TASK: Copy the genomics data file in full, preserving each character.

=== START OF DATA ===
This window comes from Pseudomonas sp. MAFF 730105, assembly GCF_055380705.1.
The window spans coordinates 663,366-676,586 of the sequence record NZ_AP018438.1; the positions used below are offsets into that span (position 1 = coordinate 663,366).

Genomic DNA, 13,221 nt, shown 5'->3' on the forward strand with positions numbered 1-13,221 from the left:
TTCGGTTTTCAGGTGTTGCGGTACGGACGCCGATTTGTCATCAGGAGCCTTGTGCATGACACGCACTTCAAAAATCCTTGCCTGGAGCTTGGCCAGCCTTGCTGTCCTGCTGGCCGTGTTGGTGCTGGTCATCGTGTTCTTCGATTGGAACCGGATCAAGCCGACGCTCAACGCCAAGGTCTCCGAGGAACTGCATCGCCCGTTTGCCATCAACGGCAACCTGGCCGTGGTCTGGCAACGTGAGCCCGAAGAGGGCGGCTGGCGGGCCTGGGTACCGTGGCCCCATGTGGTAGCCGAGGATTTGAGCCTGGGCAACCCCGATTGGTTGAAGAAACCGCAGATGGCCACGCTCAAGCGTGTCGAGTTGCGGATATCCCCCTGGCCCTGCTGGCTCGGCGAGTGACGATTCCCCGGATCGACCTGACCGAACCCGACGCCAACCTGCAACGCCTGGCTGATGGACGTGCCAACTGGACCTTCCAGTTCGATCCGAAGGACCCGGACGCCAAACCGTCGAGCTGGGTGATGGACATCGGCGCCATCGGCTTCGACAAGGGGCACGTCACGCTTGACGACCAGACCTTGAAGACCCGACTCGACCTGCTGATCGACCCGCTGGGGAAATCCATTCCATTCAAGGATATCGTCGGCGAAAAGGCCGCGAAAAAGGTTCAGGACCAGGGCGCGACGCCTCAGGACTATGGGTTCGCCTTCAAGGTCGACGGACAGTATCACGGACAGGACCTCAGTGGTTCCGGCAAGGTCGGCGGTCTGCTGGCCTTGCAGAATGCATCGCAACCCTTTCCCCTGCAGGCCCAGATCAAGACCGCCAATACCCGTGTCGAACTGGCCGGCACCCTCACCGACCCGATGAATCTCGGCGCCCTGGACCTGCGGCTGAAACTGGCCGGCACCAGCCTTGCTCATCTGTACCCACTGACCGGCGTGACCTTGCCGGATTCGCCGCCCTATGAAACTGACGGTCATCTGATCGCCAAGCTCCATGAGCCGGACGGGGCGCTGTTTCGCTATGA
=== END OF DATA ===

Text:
This window comes from Pseudomonas sp. MAFF 730105, assembly GCF_055380705.1.
The window spans coordinates 663,366-676,586 of the sequence record NZ_AP018438.1; the positions used below are offsets into that span (position 1 = coordinate 663,366).

Genomic DNA, 13,221 nt, shown 5'->3' on the forward strand with positions numbered 1-13,221 from the left:
TTCGGTTTTCAGGTGTTGCGGTACGGACGCCGATTTGTCATCAGGAGCCTTGTGCATGACACGCACTTCAAAAATCCTTGCCTGGAGCTTGGCCAGCCTTGCTGTCCTGCTGGCCGTGTTGGTGCTGGTCATCGTGTTCTTCGATTGGAACCGGATCAAGCCGACGCTCAACGCCAAGGTCTCCGAGGAACTGCATCGCCCGTTTGCCATCAACGGCAACCTGGCCGTGGTCTGGCAACGTGAGCCCGAAGAGGGCGGCTGGCGGGCCTGGGTACCGTGGCCCCATGTGGTAGCCGAGGATTTGAGCCTGGGCAACCCCGATTGGTTGAAGAAACCGCAGATGGCCACGCTCAAGCGTGTCGAGTTGCGGATATCCCCCTGGCCCTGCTGGCTCGGCGAGTGACGATTCCCCGGATCGACCTGACCGAACCCGACGCCAACCTGCAACGCCTGGCTGATGGACGTGCCAACTGGACCTTCCAGTTCGATCCGAAGGACCCGGACGCCAAACCGTCGAGCTGGGTGATGGACATCGGCGCCATCGGCTTCGACAAGGGGCACGTCACGCTTGACGACCAGACCTTGAAGACCCGACTCGACCTGCTGATCGACCCGCTGGGGAAATCCATTCCATTCAAGGATATCGTCGGCGAAAAGGCCGCGAAAAAGGTTCAGGACCAGGGCGCGACGCCTCAGGACTATGGGTTCGCCTTCAAGGTCGACGGACAGTATCACGGACAGGACCTCAGTGGTTCCGGCAAGGTCGGCGGTCTGCTGGCCTTGCAGAATGCATCGCAACCCTTTCCCCTGCAGGCCCAGATCAAGACCGCCAATACCCGTGTCGAACTGGCCGGCACCCTCACCGACCCGATGAATCTCGGCGCCCTGGACCTGCGGCTGAAACTGGCCGGCACCAGCCTTGCTCATCTGTACCCACTGACCGGCGTGACCTTGCCGGATTCGCCGCCCTATGAAACTGACGGTCATCTGATCGCCAAGCTCCATGAGCCGGACGGGGCGCTGTTTCGCTATGA